The next day we set off to ride Lost Lake Trail. The plan was to ride from the Lost Lake trailhead to Primrose campground. This is not a huge ride in terms of mileage, but this was to be our first loaded ride in Alaska, so it was a bit of a test to see how it went on legit singletrack. According to our Garmin files it took us just over 3 hours of ride time, but once above treeline we wanted to linger, stop and eat food, take pictures, so we did. OH! the scenery. This has to be one of the most scenic if not the most scenic routes I've ever done. It really is breathtaking. Lost lake trail at the beginning feels a bit like Oregon with its lush forest, but once you get above the tree line it opens up to spectacular 360 degree vistas and alpine lakes. If you look back towards Seward you see the ocean sparkling, with misty layers of mountains echoing back into infinity. We kept wanting to compare it to places we had been…Northern Italy, France, or Switzerland. Tori said it reminded her a lot of New Zealand. But in the end all those comparisons fall flat, because it's Alaska, and it's even bigger than those other places and breathtakingly beautiful. The descent into Primrose was challenging with a loaded bike. At times it was steep, rocky and littered with roots. We rode most of it and walked the crazy parts. We stopped and picked blueberries. We stopped and chatted with a couple we had met at Exit Glacier CG. In hindsight I think I'd rather camp up by Lost Lake just for scenery, but you get bear boxes and views of Kenai Lake at Primrose CG. I wouldn't say we were bearanoid, but just wanted to take every precaution to avoid any grizzly encounters. We rode back to Lost Lake TH the following day. The climb out of Primrose to Lost Lake was definitely steeper than the climb from Lost Lake TH to Lost Lake and involved a decent amount of hike-a-bike. It was well worth it doing the route in reverse, since the trail is that gorgeous it deserves to be enjoyed from every possible angle. We stopped at Lost Creek to filter water and have a little lunch break. After lunch we took our time descending, savoring the views of snow-capped peaks and the ocean towards Seward.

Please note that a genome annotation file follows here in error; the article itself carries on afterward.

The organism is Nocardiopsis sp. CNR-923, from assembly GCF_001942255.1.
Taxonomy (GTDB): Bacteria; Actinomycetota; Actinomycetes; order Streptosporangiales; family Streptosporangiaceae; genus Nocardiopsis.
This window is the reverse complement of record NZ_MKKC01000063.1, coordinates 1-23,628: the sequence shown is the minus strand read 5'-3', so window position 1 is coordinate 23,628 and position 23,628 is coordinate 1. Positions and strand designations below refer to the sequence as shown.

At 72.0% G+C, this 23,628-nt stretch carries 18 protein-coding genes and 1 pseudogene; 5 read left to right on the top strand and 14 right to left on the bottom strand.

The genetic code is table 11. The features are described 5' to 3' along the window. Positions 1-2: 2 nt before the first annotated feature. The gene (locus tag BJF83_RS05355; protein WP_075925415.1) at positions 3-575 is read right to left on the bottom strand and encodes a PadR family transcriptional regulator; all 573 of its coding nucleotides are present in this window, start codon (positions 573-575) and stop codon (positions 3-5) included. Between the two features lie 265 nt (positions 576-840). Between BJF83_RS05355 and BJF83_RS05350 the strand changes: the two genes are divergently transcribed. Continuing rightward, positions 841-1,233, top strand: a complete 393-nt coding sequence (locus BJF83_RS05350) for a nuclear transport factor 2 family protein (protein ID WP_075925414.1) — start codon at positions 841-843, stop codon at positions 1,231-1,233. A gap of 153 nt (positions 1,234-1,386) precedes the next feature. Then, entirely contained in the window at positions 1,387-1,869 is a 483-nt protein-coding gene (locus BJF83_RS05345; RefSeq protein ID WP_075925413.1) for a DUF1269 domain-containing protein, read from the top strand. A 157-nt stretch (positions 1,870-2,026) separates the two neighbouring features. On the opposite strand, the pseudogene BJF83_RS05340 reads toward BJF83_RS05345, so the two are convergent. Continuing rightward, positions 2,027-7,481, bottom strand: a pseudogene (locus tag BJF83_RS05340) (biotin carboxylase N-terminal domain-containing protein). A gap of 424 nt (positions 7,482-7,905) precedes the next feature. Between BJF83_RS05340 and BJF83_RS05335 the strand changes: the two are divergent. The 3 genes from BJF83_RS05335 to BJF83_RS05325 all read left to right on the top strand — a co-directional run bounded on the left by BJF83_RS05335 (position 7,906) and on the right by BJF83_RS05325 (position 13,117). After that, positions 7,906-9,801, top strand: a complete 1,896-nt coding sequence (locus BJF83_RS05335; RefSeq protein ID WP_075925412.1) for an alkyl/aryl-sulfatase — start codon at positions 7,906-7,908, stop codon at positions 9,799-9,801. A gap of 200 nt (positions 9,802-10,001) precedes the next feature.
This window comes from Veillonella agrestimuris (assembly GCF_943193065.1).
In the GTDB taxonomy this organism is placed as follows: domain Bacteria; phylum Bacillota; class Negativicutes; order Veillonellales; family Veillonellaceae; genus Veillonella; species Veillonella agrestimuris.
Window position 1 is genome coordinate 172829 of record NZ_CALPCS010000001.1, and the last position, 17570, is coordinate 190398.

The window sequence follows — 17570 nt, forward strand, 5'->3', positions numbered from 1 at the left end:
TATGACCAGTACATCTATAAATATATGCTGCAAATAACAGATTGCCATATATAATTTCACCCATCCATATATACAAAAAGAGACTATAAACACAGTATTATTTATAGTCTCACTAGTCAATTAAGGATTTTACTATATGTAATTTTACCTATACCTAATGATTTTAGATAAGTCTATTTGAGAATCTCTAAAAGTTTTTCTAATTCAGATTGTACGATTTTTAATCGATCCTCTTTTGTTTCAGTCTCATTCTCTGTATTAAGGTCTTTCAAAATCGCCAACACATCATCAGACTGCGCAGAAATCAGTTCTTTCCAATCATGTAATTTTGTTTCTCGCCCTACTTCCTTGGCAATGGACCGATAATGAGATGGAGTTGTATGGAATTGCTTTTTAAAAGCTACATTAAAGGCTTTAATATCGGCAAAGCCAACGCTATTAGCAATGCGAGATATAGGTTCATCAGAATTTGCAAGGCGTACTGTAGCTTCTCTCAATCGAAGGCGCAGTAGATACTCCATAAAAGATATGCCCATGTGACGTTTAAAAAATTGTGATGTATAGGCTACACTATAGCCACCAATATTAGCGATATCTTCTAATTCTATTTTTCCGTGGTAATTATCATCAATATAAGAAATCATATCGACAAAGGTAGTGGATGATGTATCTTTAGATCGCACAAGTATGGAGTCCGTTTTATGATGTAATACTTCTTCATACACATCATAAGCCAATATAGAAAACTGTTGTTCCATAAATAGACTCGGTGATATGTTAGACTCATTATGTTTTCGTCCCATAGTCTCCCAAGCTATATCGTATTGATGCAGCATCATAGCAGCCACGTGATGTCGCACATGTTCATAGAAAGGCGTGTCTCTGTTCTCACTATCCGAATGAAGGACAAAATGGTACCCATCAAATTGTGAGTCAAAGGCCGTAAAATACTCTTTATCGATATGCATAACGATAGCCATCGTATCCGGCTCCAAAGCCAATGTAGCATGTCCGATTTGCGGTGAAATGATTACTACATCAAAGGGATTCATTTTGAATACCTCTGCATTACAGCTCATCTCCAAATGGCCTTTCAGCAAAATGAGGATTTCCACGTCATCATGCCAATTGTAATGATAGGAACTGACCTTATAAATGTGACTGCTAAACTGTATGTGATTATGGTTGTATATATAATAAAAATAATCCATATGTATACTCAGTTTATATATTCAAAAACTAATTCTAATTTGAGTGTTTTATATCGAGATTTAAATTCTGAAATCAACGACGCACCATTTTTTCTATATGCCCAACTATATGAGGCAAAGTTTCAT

Back In Seward we took coin-op showers by the boat docks, did some laundry at Suds N Swirl (they have a great black bean burger) got gelato at Sweet Darlings, stocked up on some groceries at Safeway, bought some more HEET stove fuel at Napa Auto Parts and then drove to Hope. Hope is tiny and it all seems to center around the Seaview cafe. Two things you need to know about the Seaview is craft beer and halibut sandwiches–or halibut fish and chips–those might actually be better in my opinion. But I'm getting ahead of myself. You can tell where my priorities lie…first we did our best to not be eaten by mosquitoes as we pitched our tent at the Porcupine campground. You know, $14 for a bear box, a picnic table, toilets, and a place to park the car. Then we made a beeline for the Seaview. The Seaview was packed. There are three distinct scenes there: the dining room, the deck, and the bar–complete with a band doing loud 80's covers like 8675309/Jenny and goofball originals. Not great music my any means, but it felt completely appropriate for the scene. The next morning we woke up early–for us, since we wanted to hit trail at a reasonable time, and headed to Tito's Discovery Cafe. I had asked the waiter at the Seaview the night before if it was any good and he just kinda shrugged and said it was the only option. Unfortunately Tito's seemed like it had just had one of those Home Depot makeovers, where it's all new drywall and cheap kitchen fixtures and left it with zero small town Alaska charm, just new and tidy. I would have loved to visit when it still looked like a double wide. My blueberry pancakes tasted like a Bisquick mix. Tori liked her scramble. The highlight was talking to the guy next to us a the bar. He was proudly telling about his new job as security for the mining companies. He basically got flown into the backcountry by helicopter with the scientists, carried a shotgun and made sure no one got eaten by grizzlies. We told him our plans to do four days on Resurrection and he said to make sure we got off trail and climbed a peak or something.